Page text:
Causeway Coastal Route, Northern Ireland

Just off the eastern coast of Scotland, separated by the turbulent Irish Sea, lies the breathtaking and diverse landscape of Northern Ireland. Historians and romantics will associate Northern Ireland and the capital city of Belfast with the craftsmanship of the doomed luxury steamship — the Titanic. "Game of Thrones" fans will associate it with the jaw-dropping territory used in the filming locations for their favorite fantasy drama series.

And, while its political and historical past has been as turbulent as the sea that borders it. present-day Northern Ireland boasts legends, prehistoric geology, ancient castles, wild and rugged terrain, incredibly fresh seafood, and a 120-mile scenic route between Belfast and Derry-Londonderry, with stunning coastal views that will blow you away. Its fabled landscape is well deserving of its nickname as the Emerald Isle, and the coastal views along this route are a must-see when driving through Northern Ireland.

A unique driving experience through beautiful Northern Ireland

Northern Ireland coastal glens

The Causeway Coastal Route is not a journey that should be rushed. While it can be done in one day, it shouldn’t be. Instead, if you drive at a leisurely pace and stop to see the sites, it’s estimated to take between three to five days to get from Belfast to Derry-Londonderry (or vice versa). It’s highly recommended to take your time, so you can enjoy all of the captivating sites along the way. Its route also contains nine loops through the Glens of Antrim, adding an additional 256 miles as part of its scenic route.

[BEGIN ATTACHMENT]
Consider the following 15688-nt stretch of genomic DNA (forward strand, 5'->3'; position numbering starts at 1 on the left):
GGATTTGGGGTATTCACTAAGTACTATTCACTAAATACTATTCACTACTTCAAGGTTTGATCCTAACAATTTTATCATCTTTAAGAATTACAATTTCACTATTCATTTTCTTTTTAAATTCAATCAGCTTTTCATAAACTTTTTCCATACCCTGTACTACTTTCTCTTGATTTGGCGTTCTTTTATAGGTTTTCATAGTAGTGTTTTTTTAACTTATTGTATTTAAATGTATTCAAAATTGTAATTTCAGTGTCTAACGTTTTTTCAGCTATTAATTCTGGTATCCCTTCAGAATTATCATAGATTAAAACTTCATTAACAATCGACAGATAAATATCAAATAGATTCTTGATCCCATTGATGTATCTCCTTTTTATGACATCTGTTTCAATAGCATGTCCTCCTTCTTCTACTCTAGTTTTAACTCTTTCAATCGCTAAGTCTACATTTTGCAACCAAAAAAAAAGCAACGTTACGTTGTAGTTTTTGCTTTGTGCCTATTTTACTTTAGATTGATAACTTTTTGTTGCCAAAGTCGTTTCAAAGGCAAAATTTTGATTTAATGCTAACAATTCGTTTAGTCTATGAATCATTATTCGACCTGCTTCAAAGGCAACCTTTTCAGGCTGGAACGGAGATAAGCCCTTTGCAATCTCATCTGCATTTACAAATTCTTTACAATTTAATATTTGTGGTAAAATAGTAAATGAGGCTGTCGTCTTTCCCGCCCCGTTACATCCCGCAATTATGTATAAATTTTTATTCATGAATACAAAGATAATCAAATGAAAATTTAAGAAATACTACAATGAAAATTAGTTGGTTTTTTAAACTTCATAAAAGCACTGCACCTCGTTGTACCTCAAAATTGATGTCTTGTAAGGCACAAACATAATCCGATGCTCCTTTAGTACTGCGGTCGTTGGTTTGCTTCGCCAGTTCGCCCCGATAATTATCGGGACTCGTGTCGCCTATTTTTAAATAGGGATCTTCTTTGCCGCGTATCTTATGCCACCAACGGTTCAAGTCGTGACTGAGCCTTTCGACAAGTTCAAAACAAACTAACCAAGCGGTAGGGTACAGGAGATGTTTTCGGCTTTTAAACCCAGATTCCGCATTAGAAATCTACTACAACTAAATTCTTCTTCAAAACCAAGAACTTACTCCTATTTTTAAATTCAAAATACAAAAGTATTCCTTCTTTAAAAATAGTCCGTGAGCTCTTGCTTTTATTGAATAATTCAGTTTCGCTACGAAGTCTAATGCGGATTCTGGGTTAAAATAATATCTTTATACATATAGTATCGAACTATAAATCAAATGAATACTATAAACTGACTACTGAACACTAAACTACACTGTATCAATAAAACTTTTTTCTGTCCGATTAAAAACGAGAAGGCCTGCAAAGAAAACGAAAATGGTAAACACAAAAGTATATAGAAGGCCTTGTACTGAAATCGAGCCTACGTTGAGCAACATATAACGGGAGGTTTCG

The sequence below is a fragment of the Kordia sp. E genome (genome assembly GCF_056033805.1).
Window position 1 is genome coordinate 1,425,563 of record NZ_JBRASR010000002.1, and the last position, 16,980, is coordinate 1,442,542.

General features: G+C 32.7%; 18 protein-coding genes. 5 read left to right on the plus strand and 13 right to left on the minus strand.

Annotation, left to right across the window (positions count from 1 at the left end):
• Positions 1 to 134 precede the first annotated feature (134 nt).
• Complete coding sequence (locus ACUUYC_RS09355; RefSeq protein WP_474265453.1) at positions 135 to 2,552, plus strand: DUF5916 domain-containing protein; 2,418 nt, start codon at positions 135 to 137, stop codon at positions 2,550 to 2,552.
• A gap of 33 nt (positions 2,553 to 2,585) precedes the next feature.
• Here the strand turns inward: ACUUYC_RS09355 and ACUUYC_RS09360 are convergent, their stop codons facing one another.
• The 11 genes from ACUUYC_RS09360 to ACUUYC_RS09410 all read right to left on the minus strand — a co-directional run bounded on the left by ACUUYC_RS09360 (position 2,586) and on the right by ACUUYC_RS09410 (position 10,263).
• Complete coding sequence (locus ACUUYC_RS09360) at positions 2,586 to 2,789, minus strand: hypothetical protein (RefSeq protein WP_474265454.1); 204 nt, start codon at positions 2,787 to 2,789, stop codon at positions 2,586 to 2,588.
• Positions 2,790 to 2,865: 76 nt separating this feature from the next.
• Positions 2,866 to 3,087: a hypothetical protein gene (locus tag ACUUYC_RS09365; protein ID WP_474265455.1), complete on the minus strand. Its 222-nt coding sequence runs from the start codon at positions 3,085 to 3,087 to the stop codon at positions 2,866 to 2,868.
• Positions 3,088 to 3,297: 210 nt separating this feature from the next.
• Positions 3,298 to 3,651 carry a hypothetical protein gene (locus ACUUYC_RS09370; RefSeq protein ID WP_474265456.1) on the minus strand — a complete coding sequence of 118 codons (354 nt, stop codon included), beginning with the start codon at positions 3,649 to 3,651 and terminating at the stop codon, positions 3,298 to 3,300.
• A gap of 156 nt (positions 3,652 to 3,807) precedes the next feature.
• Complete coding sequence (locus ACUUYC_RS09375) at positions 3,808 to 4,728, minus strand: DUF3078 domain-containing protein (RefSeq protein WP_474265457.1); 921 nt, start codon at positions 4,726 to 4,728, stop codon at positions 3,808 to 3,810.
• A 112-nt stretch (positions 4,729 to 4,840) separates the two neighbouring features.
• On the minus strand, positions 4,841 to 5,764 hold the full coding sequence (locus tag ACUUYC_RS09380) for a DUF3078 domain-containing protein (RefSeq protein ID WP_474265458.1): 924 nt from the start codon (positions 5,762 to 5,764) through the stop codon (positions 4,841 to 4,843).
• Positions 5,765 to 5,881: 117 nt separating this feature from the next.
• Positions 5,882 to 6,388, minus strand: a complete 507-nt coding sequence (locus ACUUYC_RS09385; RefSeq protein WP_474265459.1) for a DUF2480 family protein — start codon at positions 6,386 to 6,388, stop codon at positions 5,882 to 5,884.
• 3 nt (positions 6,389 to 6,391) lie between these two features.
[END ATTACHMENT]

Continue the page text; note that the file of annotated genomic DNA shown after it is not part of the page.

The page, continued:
With 36 locations along this incredible drive of turns and curves around the rim of Northern Ireland, the masterfully engineered Antrim Coast Road gives way to breathtaking views of the Irish Sea, distant views of Scotland, magical forest park walks, adrenaline-rushing cliff walks, and visits to pristine beaches, while drivers approach numerous varying points of fascinating interest and sites of historical wonders.

From prehistoric to centuries-old

The Gobbins Cliff Path Walk

Just 40 miles outside of Belfast, and at the start of your journey, make your way to the 200-million-year-old site: The Gobbins. This 19th-century, dramatic cliff walk was created for people to experience its extreme beauty and danger for three solid hours along its treacherous 3-mile path. Further along the route, the Giant’s Causeway and the Causeway Coast — both inscribed as UNESCO World Heritage Sites — draw approximately one million tourists to them annually. It’s estimated that there are approximately 40,000 hexagonal-shaped, black basalt columns forming this 50- to 60-million-year-old site. It’s said to have been created from the cooling of volcanic lava, making its otherworldly landscape as mystical as its legendary creation. Parking is on the Coastal Causeway for a small fee, and an estimated 10-minute walk will guide you to the Antrim Plateau to experience it face-to-face.

The Carrick-a-Red rope bridge isn’t nearly as old, however, its assembly back in 1755 by local fishermen to its present-day usage as an attraction to tourists speaks volumes about its engineering. Teetering precariously over the ocean, this 100-foot-high, 1.25-mile antique bridge provides walkers with stunning views of several islands, and the bonnie landscape of Scotland can be seen in the distance. This is a walk, don’t run, bridge, which means you should tread lightly across its length. To take part in its adventurous walk, visitors will need to book a time slot and purchase tickets ahead of time.